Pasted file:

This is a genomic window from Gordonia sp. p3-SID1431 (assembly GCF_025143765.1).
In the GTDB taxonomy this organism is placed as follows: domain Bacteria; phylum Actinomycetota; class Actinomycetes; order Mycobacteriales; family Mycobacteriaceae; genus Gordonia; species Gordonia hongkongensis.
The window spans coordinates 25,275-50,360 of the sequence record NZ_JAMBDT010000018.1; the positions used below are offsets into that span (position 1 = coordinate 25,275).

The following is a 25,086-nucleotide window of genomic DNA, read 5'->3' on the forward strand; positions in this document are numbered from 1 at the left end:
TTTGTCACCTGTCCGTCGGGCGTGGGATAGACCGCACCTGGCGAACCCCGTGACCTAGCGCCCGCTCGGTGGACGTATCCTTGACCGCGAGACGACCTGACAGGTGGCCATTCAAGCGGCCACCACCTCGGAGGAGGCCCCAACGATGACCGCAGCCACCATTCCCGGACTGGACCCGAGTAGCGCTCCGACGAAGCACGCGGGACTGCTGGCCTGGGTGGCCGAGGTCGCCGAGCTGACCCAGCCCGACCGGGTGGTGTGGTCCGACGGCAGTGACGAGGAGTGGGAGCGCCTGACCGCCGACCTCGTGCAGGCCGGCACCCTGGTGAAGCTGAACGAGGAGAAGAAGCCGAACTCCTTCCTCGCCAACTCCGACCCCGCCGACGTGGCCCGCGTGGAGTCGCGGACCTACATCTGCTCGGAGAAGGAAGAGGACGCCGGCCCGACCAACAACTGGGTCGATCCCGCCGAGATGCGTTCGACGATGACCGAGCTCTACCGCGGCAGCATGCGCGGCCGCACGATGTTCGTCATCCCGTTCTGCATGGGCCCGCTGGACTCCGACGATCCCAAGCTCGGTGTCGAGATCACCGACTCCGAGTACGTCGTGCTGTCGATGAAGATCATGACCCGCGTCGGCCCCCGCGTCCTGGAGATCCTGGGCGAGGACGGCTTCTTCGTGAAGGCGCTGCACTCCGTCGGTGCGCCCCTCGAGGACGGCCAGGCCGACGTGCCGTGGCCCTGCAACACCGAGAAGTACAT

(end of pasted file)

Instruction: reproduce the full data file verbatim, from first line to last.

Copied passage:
This is a genomic window from Gordonia sp. p3-SID1431 (assembly GCF_025143765.1).
In the GTDB taxonomy this organism is placed as follows: domain Bacteria; phylum Actinomycetota; class Actinomycetes; order Mycobacteriales; family Mycobacteriaceae; genus Gordonia; species Gordonia hongkongensis.
The window spans coordinates 25,275-50,360 of the sequence record NZ_JAMBDT010000018.1; the positions used below are offsets into that span (position 1 = coordinate 25,275).

The following is a 25,086-nucleotide window of genomic DNA, read 5'->3' on the forward strand; positions in this document are numbered from 1 at the left end:
TTTGTCACCTGTCCGTCGGGCGTGGGATAGACCGCACCTGGCGAACCCCGTGACCTAGCGCCCGCTCGGTGGACGTATCCTTGACCGCGAGACGACCTGACAGGTGGCCATTCAAGCGGCCACCACCTCGGAGGAGGCCCCAACGATGACCGCAGCCACCATTCCCGGACTGGACCCGAGTAGCGCTCCGACGAAGCACGCGGGACTGCTGGCCTGGGTGGCCGAGGTCGCCGAGCTGACCCAGCCCGACCGGGTGGTGTGGTCCGACGGCAGTGACGAGGAGTGGGAGCGCCTGACCGCCGACCTCGTGCAGGCCGGCACCCTGGTGAAGCTGAACGAGGAGAAGAAGCCGAACTCCTTCCTCGCCAACTCCGACCCCGCCGACGTGGCCCGCGTGGAGTCGCGGACCTACATCTGCTCGGAGAAGGAAGAGGACGCCGGCCCGACCAACAACTGGGTCGATCCCGCCGAGATGCGTTCGACGATGACCGAGCTCTACCGCGGCAGCATGCGCGGCCGCACGATGTTCGTCATCCCGTTCTGCATGGGCCCGCTGGACTCCGACGATCCCAAGCTCGGTGTCGAGATCACCGACTCCGAGTACGTCGTGCTGTCGATGAAGATCATGACCCGCGTCGGCCCCCGCGTCCTGGAGATCCTGGGCGAGGACGGCTTCTTCGTGAAGGCGCTGCACTCCGTCGGTGCGCCCCTCGAGGACGGCCAGGCCGACGTGCCGTGGCCCTGCAACACCGAGAAGTACAT